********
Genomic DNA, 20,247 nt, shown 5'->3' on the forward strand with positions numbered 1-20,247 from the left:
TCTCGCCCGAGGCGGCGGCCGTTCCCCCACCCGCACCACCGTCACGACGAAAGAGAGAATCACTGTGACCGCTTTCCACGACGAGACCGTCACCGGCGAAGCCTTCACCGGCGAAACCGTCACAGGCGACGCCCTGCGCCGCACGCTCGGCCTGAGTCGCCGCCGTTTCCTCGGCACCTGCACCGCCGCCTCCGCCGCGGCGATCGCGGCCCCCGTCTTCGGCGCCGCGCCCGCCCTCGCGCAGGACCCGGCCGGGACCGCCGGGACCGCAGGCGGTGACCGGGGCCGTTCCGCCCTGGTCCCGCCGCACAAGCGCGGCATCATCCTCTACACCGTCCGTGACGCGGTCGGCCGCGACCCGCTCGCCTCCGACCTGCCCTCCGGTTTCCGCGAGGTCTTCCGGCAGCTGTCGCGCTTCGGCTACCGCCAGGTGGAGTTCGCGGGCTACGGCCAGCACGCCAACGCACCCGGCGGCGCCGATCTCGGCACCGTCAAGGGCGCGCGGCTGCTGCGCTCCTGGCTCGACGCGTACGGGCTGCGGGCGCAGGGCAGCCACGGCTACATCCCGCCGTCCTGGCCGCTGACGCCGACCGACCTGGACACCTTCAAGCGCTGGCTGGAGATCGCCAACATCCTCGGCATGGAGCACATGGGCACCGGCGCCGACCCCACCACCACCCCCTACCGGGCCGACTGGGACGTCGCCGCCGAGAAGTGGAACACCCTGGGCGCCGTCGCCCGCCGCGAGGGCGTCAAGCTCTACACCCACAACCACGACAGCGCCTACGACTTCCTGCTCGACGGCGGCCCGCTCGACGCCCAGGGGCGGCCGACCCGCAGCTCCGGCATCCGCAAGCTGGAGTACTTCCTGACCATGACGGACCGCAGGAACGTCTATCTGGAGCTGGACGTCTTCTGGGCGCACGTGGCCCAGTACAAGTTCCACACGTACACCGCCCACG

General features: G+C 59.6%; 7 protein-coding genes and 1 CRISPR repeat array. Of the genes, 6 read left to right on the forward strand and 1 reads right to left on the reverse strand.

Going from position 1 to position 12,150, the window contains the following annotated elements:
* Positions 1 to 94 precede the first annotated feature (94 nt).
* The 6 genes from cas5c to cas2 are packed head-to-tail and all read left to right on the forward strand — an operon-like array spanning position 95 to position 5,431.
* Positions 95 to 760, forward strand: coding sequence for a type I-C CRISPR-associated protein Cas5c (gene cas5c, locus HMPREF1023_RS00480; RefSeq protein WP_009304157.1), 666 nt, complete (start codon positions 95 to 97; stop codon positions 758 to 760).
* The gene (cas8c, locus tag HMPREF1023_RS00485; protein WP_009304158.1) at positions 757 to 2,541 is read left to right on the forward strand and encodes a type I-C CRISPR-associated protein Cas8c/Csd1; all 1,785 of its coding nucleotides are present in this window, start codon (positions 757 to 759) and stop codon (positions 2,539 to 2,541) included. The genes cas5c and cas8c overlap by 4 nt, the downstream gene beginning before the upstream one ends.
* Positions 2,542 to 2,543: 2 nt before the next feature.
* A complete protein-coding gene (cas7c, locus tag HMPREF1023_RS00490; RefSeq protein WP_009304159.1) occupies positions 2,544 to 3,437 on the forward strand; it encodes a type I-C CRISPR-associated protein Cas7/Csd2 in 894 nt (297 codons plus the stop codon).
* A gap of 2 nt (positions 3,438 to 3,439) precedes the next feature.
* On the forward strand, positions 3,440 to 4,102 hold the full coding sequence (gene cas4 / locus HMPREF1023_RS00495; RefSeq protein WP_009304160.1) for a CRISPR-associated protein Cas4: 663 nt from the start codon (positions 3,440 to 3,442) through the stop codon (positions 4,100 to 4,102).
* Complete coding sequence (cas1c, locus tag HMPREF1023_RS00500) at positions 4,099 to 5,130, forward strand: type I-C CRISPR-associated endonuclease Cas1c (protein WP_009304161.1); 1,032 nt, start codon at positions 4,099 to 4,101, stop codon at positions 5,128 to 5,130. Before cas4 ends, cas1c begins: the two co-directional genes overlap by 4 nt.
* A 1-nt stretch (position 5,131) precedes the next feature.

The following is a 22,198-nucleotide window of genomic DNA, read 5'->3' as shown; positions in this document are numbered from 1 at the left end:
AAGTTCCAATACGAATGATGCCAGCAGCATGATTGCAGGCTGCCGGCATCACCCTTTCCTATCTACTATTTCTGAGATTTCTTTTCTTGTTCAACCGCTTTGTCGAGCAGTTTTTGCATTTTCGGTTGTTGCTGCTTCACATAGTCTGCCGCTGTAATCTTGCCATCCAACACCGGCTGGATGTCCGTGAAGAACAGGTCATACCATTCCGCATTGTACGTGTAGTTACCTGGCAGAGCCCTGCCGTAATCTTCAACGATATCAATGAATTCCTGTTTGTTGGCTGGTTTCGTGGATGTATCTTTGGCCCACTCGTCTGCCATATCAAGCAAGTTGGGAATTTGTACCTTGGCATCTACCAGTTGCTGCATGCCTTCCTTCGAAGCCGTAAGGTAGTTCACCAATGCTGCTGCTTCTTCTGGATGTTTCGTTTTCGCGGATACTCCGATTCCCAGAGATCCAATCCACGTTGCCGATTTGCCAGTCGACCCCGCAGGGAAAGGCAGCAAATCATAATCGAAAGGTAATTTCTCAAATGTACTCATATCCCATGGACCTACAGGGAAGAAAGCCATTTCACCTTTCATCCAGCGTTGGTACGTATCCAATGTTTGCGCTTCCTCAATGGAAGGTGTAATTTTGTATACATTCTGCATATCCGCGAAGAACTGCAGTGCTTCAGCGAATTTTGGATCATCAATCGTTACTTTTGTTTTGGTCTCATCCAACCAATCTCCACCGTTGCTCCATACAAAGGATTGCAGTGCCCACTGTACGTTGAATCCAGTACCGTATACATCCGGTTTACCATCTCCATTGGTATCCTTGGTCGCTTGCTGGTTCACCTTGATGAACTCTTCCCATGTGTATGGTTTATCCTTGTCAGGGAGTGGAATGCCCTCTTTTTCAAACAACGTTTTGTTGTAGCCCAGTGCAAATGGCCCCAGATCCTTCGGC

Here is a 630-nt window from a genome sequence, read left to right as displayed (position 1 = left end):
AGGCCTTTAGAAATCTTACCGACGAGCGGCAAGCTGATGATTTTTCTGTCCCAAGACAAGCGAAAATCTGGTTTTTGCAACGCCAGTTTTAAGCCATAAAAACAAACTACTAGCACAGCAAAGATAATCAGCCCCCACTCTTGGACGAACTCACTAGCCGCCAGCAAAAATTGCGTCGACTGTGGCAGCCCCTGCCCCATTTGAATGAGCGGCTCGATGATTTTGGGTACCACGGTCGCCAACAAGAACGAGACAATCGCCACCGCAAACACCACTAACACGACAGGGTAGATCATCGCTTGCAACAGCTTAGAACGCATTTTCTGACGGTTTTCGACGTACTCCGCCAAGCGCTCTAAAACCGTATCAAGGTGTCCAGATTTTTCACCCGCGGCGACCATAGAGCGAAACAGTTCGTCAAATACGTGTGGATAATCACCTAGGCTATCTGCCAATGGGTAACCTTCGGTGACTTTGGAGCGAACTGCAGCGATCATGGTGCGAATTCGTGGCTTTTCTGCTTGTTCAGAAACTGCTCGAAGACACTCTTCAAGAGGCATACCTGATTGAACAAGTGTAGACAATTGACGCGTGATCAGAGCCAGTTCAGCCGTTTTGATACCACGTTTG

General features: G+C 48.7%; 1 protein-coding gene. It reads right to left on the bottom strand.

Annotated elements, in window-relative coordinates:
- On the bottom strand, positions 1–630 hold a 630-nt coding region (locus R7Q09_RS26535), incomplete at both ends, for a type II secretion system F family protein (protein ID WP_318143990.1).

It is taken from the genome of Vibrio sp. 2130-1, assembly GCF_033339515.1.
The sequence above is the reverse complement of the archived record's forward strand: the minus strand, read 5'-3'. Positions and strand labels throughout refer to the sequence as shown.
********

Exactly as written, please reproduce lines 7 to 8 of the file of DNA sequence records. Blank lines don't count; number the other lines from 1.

* Positions 95 to 760, forward strand: coding sequence for a type I-C CRISPR-associated protein Cas5c (gene cas5c, locus HMPREF1023_RS00480; RefSeq protein WP_009304157.1), 666 nt, complete (start codon positions 95 to 97; stop codon positions 758 to 760).
* The gene (cas8c, locus tag HMPREF1023_RS00485; protein WP_009304158.1) at positions 757 to 2,541 is read left to right on the forward strand and encodes a type I-C CRISPR-associated protein Cas8c/Csd1; all 1,785 of its coding nucleotides are present in this window, start codon (positions 757 to 759) and stop codon (positions 2,539 to 2,541) included. The genes cas5c and cas8c overlap by 4 nt, the downstream gene beginning before the upstream one ends.